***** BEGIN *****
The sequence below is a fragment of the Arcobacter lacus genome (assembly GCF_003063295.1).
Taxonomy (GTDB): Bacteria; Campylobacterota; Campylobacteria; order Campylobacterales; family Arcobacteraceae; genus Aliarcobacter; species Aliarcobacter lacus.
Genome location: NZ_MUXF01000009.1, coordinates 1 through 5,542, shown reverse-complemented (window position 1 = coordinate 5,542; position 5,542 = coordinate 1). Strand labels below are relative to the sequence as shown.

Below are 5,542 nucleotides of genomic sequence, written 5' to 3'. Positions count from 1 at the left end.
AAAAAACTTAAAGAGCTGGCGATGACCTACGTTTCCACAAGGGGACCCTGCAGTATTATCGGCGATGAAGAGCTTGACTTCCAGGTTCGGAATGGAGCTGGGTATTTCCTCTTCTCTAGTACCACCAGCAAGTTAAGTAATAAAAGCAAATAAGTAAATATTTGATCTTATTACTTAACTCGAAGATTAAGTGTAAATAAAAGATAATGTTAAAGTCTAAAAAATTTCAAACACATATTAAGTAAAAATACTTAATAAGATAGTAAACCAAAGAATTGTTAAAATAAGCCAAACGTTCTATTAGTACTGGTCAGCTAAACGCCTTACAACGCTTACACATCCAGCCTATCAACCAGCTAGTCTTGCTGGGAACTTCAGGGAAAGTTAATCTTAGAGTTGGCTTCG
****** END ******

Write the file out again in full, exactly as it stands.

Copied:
The sequence below is a fragment of the Arcobacter lacus genome (assembly GCF_003063295.1).
Taxonomy (GTDB): Bacteria; Campylobacterota; Campylobacteria; order Campylobacterales; family Arcobacteraceae; genus Aliarcobacter; species Aliarcobacter lacus.
Genome location: NZ_MUXF01000009.1, coordinates 1 through 5,542, shown reverse-complemented (window position 1 = coordinate 5,542; position 5,542 = coordinate 1). Strand labels below are relative to the sequence as shown.

Below are 5,542 nucleotides of genomic sequence, written 5' to 3'. Positions count from 1 at the left end.
AAAAAACTTAAAGAGCTGGCGATGACCTACGTTTCCACAAGGGGACCCTGCAGTATTATCGGCGATGAAGAGCTTGACTTCCAGGTTCGGAATGGAGCTGGGTATTTCCTCTTCTCTAGTACCACCAGCAAGTTAAGTAATAAAAGCAAATAAGTAAATATTTGATCTTATTACTTAACTCGAAGATTAAGTGTAAATAAAAGATAATGTTAAAGTCTAAAAAATTTCAAACACATATTAAGTAAAAATACTTAATAAGATAGTAAACCAAAGAATTGTTAAAATAAGCCAAACGTTCTATTAGTACTGGTCAGCTAAACGCCTTACAACGCTTACACATCCAGCCTATCAACCAGCTAGTCTTGCTGGGAACTTCAGGGAAAGTTAATCTTAGAGTTGGCTTCG